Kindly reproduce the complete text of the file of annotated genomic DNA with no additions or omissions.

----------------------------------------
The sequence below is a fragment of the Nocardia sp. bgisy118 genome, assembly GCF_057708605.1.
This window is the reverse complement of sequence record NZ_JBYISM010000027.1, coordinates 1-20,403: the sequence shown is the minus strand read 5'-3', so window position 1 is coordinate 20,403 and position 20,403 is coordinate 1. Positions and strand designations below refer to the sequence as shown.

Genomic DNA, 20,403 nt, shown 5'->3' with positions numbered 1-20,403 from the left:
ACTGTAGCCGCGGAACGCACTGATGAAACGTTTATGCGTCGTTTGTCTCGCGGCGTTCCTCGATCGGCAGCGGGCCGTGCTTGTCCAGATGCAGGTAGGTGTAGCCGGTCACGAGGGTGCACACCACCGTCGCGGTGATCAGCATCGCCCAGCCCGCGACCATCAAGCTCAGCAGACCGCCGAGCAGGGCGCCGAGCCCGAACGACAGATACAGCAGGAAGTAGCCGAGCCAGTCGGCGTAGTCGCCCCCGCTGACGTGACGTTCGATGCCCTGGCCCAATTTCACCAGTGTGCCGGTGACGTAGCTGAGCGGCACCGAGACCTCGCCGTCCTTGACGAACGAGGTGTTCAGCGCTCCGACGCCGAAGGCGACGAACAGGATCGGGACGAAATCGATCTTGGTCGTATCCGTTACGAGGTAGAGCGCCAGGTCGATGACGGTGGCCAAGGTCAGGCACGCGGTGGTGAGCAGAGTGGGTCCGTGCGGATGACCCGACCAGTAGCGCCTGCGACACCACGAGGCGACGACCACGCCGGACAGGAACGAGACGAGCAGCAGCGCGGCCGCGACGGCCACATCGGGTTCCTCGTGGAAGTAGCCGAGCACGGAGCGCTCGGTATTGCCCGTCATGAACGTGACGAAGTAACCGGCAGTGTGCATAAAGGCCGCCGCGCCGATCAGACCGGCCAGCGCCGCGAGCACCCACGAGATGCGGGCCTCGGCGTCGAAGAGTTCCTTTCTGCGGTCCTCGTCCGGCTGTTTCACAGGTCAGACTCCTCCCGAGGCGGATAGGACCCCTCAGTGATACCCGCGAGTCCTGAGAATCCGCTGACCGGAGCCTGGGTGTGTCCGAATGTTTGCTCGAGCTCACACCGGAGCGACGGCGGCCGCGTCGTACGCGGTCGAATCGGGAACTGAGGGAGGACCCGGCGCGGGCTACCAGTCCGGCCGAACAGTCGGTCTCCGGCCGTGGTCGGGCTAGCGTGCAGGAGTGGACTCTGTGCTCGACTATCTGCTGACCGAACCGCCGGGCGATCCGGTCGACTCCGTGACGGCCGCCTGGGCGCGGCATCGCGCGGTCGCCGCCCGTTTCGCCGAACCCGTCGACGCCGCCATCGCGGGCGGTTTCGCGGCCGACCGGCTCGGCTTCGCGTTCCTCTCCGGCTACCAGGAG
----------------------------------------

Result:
The sequence below is a fragment of the Nocardia sp. bgisy118 genome, assembly GCF_057708605.1.
This window is the reverse complement of sequence record NZ_JBYISM010000027.1, coordinates 1-20,403: the sequence shown is the minus strand read 5'-3', so window position 1 is coordinate 20,403 and position 20,403 is coordinate 1. Positions and strand designations below refer to the sequence as shown.

Genomic DNA, 20,403 nt, shown 5'->3' with positions numbered 1-20,403 from the left:
ACTGTAGCCGCGGAACGCACTGATGAAACGTTTATGCGTCGTTTGTCTCGCGGCGTTCCTCGATCGGCAGCGGGCCGTGCTTGTCCAGATGCAGGTAGGTGTAGCCGGTCACGAGGGTGCACACCACCGTCGCGGTGATCAGCATCGCCCAGCCCGCGACCATCAAGCTCAGCAGACCGCCGAGCAGGGCGCCGAGCCCGAACGACAGATACAGCAGGAAGTAGCCGAGCCAGTCGGCGTAGTCGCCCCCGCTGACGTGACGTTCGATGCCCTGGCCCAATTTCACCAGTGTGCCGGTGACGTAGCTGAGCGGCACCGAGACCTCGCCGTCCTTGACGAACGAGGTGTTCAGCGCTCCGACGCCGAAGGCGACGAACAGGATCGGGACGAAATCGATCTTGGTCGTATCCGTTACGAGGTAGAGCGCCAGGTCGATGACGGTGGCCAAGGTCAGGCACGCGGTGGTGAGCAGAGTGGGTCCGTGCGGATGACCCGACCAGTAGCGCCTGCGACACCACGAGGCGACGACCACGCCGGACAGGAACGAGACGAGCAGCAGCGCGGCCGCGACGGCCACATCGGGTTCCTCGTGGAAGTAGCCGAGCACGGAGCGCTCGGTATTGCCCGTCATGAACGTGACGAAGTAACCGGCAGTGTGCATAAAGGCCGCCGCGCCGATCAGACCGGCCAGCGCCGCGAGCACCCACGAGATGCGGGCCTCGGCGTCGAAGAGTTCCTTTCTGCGGTCCTCGTCCGGCTGTTTCACAGGTCAGACTCCTCCCGAGGCGGATAGGACCCCTCAGTGATACCCGCGAGTCCTGAGAATCCGCTGACCGGAGCCTGGGTGTGTCCGAATGTTTGCTCGAGCTCACACCGGAGCGACGGCGGCCGCGTCGTACGCGGTCGAATCGGGAACTGAGGGAGGACCCGGCGCGGGCTACCAGTCCGGCCGAACAGTCGGTCTCCGGCCGTGGTCGGGCTAGCGTGCAGGAGTGGACTCTGTGCTCGACTATCTGCTGACCGAACCGCCGGGCGATCCGGTCGACTCCGTGACGGCCGCCTGGGCGCGGCATCGCGCGGTCGCCGCCCGTTTCGCCGAACCCGTCGACGCCGCCATCGCGGGCGGTTTCGCGGCCGACCGGCTCGGCTTCGCGTTCCTCTCCGGCTACCAGGAG